The nature of "Englishization" and critical perspectives on its linguistic, sociocultural and pedagogical legitimacy: the case of 1990s-born TESOL trainees in Vietnam

2017-02-17T01:08:54Z (GMT) by Vu, Hai-Ha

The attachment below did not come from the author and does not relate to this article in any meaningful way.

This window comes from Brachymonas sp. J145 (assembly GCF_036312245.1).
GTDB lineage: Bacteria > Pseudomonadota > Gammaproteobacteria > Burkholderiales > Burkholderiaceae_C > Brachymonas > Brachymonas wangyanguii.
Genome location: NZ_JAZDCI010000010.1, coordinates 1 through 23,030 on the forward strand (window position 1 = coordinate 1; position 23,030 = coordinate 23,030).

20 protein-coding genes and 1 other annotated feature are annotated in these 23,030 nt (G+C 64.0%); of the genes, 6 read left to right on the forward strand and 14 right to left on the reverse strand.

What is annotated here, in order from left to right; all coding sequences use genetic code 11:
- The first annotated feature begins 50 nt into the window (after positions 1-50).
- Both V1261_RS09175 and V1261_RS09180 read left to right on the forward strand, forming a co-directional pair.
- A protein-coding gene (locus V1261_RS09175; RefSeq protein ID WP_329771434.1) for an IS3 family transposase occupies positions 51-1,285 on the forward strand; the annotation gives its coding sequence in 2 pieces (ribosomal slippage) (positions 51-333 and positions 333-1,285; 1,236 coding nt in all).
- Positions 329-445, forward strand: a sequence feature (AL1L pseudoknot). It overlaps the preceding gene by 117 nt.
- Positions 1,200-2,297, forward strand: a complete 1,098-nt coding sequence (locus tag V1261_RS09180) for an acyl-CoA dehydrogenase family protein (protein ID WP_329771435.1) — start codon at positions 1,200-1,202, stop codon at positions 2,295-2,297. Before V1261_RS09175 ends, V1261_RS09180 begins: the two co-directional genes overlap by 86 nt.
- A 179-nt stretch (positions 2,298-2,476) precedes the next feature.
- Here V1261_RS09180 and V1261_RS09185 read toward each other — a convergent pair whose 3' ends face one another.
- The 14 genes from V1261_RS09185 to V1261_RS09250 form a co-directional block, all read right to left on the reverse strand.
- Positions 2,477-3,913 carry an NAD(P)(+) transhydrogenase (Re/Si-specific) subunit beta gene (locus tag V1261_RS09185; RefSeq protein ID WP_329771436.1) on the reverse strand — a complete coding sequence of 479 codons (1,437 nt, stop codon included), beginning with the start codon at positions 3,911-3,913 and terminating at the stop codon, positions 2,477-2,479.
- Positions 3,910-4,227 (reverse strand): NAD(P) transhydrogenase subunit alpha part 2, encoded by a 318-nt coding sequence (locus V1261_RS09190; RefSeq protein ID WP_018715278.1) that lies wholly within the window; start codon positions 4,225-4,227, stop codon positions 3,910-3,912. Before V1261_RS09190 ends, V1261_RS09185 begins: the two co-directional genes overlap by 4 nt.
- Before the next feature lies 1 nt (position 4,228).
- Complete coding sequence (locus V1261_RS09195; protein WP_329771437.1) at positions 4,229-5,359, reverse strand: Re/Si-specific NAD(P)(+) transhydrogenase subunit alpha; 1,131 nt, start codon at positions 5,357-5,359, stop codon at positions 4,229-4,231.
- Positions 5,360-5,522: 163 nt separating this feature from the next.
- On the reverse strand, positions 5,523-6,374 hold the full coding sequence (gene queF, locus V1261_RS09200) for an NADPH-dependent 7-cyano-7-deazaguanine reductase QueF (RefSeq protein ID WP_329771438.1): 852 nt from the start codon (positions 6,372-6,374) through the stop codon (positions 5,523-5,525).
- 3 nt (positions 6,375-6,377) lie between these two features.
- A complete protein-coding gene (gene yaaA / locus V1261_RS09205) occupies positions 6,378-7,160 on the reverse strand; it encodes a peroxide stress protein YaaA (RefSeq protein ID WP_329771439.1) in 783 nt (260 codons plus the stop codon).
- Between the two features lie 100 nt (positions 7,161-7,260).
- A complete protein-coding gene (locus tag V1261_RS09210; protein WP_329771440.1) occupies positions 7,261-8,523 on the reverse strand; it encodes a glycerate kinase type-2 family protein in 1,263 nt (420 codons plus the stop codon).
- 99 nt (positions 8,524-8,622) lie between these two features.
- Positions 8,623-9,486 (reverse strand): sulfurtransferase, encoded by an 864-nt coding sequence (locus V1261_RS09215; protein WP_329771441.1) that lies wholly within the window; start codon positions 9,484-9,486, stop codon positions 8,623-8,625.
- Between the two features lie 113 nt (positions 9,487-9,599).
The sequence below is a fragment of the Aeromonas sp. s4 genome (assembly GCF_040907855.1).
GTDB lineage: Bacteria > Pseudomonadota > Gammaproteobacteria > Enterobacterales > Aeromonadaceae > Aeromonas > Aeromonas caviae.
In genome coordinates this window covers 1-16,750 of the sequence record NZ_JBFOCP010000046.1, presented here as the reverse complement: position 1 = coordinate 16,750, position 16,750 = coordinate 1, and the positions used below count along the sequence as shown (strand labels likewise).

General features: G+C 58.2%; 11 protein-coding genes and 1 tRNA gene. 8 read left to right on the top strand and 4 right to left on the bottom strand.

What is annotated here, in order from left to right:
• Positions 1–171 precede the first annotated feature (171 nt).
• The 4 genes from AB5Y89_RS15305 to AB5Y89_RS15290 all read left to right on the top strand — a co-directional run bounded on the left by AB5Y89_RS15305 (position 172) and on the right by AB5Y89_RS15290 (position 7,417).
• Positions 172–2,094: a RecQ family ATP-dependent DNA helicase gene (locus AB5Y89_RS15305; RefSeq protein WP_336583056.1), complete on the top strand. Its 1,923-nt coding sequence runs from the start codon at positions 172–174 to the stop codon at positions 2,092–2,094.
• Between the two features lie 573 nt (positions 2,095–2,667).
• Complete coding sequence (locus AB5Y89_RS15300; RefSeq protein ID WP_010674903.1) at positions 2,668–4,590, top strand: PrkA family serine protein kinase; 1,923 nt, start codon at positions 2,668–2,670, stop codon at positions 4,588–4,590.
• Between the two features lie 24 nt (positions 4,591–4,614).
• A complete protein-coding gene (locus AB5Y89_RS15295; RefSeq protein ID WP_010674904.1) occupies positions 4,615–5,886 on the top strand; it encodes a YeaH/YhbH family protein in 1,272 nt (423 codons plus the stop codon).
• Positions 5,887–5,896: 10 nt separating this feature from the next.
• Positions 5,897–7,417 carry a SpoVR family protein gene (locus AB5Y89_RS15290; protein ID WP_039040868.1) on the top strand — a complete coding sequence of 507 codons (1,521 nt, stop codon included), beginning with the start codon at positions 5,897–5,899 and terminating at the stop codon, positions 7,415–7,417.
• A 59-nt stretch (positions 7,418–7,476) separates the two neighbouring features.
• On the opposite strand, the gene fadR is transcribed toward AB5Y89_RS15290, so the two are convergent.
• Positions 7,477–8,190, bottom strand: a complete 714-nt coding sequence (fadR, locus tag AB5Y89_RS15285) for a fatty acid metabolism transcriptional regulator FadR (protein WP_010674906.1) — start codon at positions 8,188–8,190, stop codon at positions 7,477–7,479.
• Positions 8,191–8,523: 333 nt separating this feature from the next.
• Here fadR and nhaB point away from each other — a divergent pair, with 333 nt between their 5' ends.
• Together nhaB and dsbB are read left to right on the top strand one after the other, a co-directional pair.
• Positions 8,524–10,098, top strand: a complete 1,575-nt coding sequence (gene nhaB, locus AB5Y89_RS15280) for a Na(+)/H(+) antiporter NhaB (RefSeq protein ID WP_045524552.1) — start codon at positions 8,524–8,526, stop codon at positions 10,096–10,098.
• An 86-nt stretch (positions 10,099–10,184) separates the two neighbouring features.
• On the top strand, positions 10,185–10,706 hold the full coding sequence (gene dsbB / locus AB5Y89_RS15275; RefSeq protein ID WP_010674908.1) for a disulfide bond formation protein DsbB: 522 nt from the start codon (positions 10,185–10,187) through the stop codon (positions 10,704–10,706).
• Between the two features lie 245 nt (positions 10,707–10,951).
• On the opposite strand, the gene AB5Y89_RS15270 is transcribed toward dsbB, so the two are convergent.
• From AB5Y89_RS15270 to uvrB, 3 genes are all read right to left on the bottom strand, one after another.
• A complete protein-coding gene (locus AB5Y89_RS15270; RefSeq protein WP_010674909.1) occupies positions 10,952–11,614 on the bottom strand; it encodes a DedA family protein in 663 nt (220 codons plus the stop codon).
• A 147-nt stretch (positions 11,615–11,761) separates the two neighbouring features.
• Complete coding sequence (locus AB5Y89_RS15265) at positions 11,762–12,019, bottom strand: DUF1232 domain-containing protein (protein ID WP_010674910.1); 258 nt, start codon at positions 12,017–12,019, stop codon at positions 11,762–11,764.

The elevating status of English language learning and teaching together with the boom of technology and the media in times of globalization has left major imprints on the culture of young people in Vietnam. In terms of their language, a noteworthy outcome has been “Englishization” – the mixture of Vietnamese and English languages at different linguistic levels among the generation born in the 1990s – the legitimacy of which is often contested on linguistic, sociocultural and pedagogical grounds. To pioneer a critical examination of the issue, this case study foregrounds the English language teacher (TESOL) trainees born during this period since their immediate as well as long-term perceptions and actions towards this English language “invasion” could have significant implications on English language education and language policies in Vietnam across time, space and their language learner-teacher identities. Initiated with a questionnaire survey with 489 English language teacher trainees of this generation, the study focused on semi-structured interviews and focus groups with 15 of them to inquire into their perceptions and practices of “Englishization”, both as current trainees and future trainers. In light of critical pedagogy, both quantitative and qualitative findings have elucidated and justified the multiple dimensions of these language practices. From a structural standpoint, the linguistic nature and legitimacy of “Englishization” could be illuminated via its interrelations with well-established linguistic concepts in the literature. As for the functional dimension, these language creations had been actively deployed for their enrichment and empowerment of voice, pragmatic value, marker of collective identification as well as for certain reasons “ambiguous” to their own users, thereby opening interdisciplinary dialogues for further investigations. Finally, “Englishization” presented the participants with the two sociocultural dilemmas of linguistic nationalism and linguistic standardness, whereby concerns about the “purity” of Vietnamese language and the competence in “standard” Vietnamese and English pervaded. Furthermore, becoming a teacher would also pose another fundamental dilemma as the new “language model” identity they were expected to take on was found to be in conflict with others in the construction of their professional identity. However, a third space was consistently and skilfully negotiated by many to break away from the binaries constituted by these dilemmas, through which “Englishization” could be further legitimized on sociocultural as well as pedagogical grounds. Apart from these findings, the study has also made theoretical and methodological contributions to the literature by deconstructing ubiquitous dichotomies; revisiting and reconceptualising certain key notions of critical pedagogy; as well as justifying and developing a reflexivity framework with specific themes and techniques at different hermeneutic levels. As for pedagogical implications, it embraces a project of engagement, which could significantly pave the way for a project of “empowerment” aspired by critical pedagogues as well as this study.